Basic Rules for Claiming Work Expenses

Rules for claiming work expenses

To claim a deduction for work expenses:

–   you must have spent the money yourself and were not reimbursed by your employer.

–   the expense must be directly related to earning your income.

–   you must have a record to prove the expense.

The expense must not be private, domestic or capital in nature. For example, the costs of normal travel to and from work, and buying lunch each day are private expenses.

–   When incurring expenses that are both work-related and private, you can claim a deduction only for the work-related portion of the expense.

–   If you incurred an expense that was capital in nature, you may be able to claim a deduction for the decline in value of the depreciating assets you acquired. See Decline in value of a depreciating asset.

–   For expenses incurred for services paid in advance, see Advance expenditure to decide what part of the expense is deductible in 2020–21.

You cannot claim a deduction for an expense if:

–   someone else paid the expense, or

–   you were, or will be, reimbursed for the expense, or

–   the payment or reimbursement is a fringe benefit (including an exempt benefit).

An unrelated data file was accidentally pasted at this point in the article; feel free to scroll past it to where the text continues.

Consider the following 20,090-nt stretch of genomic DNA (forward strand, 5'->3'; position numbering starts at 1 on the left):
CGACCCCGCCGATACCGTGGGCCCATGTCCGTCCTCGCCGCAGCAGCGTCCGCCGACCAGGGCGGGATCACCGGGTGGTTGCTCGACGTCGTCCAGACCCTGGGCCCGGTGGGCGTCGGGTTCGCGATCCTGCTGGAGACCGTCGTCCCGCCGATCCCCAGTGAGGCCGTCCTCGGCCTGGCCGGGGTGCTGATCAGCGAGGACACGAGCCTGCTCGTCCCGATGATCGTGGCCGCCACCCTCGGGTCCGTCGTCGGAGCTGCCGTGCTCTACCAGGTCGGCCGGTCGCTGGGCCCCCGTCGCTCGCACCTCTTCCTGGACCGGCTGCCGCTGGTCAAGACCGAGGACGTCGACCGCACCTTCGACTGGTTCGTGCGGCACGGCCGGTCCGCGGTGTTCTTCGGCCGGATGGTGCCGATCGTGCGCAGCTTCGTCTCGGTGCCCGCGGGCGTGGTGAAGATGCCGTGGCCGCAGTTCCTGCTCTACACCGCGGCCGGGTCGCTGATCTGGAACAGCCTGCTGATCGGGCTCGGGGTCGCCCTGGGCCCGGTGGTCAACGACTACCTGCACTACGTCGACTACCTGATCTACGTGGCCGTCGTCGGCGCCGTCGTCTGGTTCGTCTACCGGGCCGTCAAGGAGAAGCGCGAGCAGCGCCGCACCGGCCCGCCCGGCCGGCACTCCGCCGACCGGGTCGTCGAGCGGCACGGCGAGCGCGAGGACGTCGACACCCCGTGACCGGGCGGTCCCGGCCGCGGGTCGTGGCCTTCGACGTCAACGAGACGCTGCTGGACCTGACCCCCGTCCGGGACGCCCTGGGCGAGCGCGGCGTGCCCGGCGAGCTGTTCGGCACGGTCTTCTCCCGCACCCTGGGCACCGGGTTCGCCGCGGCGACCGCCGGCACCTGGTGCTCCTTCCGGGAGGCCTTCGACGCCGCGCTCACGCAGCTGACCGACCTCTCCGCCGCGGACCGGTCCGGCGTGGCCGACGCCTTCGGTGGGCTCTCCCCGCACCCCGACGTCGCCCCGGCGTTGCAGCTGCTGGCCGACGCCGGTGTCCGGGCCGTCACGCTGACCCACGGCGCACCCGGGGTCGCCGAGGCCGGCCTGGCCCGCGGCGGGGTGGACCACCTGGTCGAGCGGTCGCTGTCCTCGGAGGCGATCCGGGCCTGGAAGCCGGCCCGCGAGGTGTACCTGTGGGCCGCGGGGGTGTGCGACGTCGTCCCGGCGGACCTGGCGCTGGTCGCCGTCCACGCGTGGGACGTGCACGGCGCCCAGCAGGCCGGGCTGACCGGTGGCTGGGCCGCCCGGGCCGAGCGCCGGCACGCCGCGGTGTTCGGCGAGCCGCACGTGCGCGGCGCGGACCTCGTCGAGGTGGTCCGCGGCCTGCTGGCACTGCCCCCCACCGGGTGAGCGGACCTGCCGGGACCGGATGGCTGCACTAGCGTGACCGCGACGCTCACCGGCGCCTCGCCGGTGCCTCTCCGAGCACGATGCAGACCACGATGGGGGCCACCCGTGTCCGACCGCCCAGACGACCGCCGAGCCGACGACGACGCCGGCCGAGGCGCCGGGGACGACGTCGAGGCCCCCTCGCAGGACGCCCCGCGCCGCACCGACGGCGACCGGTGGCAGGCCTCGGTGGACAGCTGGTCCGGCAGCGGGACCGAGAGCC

If you were partially reimbursed for the expense, you can only claim the part that was not reimbursed.


Record keeping requirements

You must have written evidence to support your work expense claims if the total amount of deductions is greater than $300.

It is worth noting that this written evidence must prove the total amount, not just the amount over $300. However, the $300 does not include car, meal, transport and travel allowance expenses, which are subject to special documentation rules as explained in the next section.

If your total expense claim is under $300, you need to be able to show how you worked out your claims, but you do not need to keep the receipts.



If you received an allowance, you can claim a deduction for the allowance but only if:

–   you actually incurred those expenses in producing your employment income, and

–   the basic rules discussed on the previous page are satisfied.

For more information, visit Claiming Deductions on the ATO website or talk to our friendly team at Wilson & Assoc Chartered Accountants.

Source: ATO

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Disclcaimer: The information provided within this article is general information only.  None of the comments in these notes are intended to be advice, whether legal, financial product or professional. You should obtain specific advice regarding your particular circumstances from a tax or legal professional.

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